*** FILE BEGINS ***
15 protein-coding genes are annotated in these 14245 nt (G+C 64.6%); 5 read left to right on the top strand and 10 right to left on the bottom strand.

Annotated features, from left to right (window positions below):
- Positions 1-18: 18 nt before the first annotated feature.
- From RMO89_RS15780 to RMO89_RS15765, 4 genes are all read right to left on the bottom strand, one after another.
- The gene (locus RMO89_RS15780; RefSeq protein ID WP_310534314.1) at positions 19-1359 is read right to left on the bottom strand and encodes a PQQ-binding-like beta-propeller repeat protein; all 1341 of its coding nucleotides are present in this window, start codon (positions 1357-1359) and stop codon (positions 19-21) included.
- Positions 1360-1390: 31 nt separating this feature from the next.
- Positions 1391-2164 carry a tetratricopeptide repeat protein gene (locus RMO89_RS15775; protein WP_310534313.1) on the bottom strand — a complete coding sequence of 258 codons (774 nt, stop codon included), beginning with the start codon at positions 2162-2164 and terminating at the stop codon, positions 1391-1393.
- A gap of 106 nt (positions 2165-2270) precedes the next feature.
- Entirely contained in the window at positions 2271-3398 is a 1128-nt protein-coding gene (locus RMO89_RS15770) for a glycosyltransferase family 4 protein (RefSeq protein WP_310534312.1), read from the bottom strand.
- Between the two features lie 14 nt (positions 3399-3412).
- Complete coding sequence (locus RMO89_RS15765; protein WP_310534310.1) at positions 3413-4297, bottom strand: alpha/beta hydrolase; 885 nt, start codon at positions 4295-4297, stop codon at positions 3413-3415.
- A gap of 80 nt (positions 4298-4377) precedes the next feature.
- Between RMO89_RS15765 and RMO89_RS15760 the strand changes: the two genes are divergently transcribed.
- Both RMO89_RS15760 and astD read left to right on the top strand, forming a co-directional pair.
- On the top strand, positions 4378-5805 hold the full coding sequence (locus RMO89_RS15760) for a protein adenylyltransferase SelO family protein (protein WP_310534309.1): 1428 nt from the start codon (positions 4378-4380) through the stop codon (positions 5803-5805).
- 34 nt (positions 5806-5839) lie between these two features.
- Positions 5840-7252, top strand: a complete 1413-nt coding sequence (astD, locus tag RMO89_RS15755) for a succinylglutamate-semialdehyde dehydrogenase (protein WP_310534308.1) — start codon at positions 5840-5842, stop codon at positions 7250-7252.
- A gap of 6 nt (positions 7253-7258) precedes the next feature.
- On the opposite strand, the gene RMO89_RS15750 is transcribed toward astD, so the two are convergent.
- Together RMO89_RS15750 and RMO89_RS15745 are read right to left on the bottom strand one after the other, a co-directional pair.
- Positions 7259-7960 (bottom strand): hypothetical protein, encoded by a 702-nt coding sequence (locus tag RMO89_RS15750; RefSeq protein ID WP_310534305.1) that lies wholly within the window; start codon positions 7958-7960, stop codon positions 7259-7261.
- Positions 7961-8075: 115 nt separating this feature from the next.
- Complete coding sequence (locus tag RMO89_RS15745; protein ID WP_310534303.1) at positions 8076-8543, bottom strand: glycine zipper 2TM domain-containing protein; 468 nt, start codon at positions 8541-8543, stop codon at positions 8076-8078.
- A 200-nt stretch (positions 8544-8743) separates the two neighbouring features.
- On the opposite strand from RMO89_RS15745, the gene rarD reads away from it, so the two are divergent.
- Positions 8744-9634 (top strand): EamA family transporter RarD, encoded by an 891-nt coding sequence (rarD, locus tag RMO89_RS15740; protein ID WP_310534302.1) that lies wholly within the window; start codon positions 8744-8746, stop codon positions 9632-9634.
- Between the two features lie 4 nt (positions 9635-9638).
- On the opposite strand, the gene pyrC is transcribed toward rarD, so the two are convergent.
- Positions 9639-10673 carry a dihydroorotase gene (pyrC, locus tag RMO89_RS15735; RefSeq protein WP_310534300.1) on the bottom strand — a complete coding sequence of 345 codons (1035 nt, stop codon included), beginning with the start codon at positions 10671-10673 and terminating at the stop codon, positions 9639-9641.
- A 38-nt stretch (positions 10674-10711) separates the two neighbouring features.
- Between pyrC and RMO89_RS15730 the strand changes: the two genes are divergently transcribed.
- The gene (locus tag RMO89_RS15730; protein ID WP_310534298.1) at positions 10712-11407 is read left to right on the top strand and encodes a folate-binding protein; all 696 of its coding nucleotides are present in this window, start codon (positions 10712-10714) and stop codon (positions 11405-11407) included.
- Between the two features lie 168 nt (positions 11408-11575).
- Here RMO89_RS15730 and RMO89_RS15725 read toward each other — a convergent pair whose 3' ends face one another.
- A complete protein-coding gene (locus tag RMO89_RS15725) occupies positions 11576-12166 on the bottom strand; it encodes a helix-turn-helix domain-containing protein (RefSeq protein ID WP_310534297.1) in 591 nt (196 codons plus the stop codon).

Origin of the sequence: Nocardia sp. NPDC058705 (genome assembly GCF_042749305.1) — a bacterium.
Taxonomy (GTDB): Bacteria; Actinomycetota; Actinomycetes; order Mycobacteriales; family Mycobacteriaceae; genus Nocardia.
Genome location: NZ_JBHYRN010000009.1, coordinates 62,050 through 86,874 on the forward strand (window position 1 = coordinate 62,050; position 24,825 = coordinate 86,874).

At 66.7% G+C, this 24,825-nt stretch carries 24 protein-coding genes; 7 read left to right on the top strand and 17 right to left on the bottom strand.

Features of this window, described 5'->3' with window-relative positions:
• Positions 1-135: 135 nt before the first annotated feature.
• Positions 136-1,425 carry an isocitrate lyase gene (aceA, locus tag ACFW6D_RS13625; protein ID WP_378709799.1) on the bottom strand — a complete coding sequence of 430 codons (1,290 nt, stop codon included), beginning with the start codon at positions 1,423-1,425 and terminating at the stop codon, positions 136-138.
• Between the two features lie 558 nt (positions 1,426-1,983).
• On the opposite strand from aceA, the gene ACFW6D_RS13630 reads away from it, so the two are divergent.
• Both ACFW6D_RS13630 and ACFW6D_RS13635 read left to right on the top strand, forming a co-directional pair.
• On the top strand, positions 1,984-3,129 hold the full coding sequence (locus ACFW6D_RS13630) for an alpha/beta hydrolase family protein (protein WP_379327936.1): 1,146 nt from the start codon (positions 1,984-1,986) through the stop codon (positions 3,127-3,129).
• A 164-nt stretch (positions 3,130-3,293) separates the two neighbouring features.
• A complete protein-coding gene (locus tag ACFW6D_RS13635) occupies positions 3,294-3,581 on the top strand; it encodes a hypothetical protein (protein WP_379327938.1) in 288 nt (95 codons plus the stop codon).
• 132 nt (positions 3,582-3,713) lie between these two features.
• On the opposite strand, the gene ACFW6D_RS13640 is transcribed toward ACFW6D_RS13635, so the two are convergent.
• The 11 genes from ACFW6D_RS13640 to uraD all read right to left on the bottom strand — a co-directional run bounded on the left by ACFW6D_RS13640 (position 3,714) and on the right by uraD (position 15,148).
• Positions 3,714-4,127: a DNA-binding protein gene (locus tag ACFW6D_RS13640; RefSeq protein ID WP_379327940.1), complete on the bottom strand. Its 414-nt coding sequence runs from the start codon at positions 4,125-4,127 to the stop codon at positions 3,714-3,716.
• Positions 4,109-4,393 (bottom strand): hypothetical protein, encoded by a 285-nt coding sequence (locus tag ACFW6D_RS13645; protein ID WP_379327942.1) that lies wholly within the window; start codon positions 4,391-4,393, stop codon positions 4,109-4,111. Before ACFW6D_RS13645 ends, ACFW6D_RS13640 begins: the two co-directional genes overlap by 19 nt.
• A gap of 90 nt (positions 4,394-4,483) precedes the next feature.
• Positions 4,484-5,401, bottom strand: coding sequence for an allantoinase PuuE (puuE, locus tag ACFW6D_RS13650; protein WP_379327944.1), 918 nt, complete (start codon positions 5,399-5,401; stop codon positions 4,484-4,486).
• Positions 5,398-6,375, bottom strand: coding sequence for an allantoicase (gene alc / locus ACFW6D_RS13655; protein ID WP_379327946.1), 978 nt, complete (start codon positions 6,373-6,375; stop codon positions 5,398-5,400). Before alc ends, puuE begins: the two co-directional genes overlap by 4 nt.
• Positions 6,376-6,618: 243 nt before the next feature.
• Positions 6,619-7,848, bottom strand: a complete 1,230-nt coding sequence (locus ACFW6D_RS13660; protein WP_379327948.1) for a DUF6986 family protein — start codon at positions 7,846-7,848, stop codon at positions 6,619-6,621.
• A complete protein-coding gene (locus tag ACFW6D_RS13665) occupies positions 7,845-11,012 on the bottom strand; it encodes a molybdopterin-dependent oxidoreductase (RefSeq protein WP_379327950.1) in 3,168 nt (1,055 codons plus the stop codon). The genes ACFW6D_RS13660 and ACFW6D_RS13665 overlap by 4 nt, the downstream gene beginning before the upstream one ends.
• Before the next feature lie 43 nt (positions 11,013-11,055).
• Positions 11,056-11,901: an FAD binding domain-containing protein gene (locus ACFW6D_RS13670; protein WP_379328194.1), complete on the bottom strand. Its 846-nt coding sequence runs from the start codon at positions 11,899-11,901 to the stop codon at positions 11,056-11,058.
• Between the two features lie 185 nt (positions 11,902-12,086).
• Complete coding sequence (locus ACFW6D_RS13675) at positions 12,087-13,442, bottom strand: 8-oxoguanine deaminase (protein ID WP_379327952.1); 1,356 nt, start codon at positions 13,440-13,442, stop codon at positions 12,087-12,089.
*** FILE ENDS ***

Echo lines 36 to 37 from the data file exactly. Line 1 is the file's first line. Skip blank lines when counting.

Origin of the sequence: Nocardia sp. NPDC058705 (genome assembly GCF_042749305.1) — a bacterium.
Taxonomy (GTDB): Bacteria; Actinomycetota; Actinomycetes; order Mycobacteriales; family Mycobacteriaceae; genus Nocardia.